Some of those changes bring the manual closer to the 13 disability categories identified in the IDEA, said Stephen E. Brock, a professor of school psychology at California State University, Sacramento, and the president-elect of the National Association of School Psychologists. For example, the IDEA only names "autism" or "specific learning disability" as categories, as opposed to Asperger's syndrome or dyslexia.
The chief difference between the DSM-5 and the main law that governs special education is that simply the presence of symptoms is not enough to trigger special education services, Mr. Brock said. The disability symptoms must have some negative effect on a student's academic performance before special education is merited.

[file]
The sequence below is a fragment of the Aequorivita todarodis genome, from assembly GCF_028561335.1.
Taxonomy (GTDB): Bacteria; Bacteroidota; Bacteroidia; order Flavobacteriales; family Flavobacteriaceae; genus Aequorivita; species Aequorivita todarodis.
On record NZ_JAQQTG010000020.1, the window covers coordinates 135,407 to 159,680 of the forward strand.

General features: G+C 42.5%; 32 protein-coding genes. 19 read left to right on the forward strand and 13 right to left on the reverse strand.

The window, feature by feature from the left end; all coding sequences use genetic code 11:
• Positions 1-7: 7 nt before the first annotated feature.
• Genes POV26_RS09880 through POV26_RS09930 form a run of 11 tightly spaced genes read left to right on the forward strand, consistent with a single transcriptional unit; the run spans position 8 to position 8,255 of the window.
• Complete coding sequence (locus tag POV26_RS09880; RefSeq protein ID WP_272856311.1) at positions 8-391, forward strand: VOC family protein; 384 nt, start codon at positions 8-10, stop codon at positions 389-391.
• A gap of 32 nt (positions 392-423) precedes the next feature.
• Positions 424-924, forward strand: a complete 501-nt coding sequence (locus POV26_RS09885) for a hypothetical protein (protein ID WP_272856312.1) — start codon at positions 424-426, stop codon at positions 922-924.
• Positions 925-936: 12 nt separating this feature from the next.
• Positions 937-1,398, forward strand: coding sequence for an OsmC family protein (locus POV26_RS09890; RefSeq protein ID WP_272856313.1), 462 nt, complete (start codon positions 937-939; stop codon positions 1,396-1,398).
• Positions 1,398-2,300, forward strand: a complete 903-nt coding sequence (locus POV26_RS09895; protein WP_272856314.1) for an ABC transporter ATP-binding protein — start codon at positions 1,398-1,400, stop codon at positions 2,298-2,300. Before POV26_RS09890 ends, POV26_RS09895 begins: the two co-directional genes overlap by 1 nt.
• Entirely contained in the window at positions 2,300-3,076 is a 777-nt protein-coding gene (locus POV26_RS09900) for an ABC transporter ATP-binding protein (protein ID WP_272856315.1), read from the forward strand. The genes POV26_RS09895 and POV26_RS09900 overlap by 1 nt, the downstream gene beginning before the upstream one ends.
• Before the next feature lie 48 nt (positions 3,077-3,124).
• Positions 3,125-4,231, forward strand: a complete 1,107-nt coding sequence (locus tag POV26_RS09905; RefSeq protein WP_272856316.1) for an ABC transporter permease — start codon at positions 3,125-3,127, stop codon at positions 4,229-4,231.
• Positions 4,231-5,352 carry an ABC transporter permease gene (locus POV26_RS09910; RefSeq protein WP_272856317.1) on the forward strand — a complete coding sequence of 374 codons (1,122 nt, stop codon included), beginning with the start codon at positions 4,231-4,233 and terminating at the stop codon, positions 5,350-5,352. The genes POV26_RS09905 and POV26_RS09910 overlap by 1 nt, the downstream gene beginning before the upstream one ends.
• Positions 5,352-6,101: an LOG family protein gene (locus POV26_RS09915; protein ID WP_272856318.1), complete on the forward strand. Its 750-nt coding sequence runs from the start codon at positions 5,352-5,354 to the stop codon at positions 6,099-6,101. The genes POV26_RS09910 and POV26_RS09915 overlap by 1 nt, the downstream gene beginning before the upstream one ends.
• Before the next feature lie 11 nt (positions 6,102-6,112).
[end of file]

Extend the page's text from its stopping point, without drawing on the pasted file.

The psychiatrists' manual "does not direct our authority, but it absolutely should direct our attention," Mr. Brock said. School psychologists should have basic familiarity with the manual, he said, so that they can understand if a child comes to school with a particular diagnosis from a clinician.
The establishment of social communication disorder as a category offers a more precise definition of disabilities for students who struggle to follow conversational rules, such as taking turns speaking, or who have trouble understanding ambiguous uses of language.
Peggy Shaefer Whitby, an assistant professor of special education at the University of Arkansas at Fayetteville, said the new classification may pose a puzzle to school teams that have not seen the diagnosis of social communication disorder before.
"How is the [individualized education program] team going to look at this and determine how to serve these kids?" said Ms. Whitby, who specializes in autism.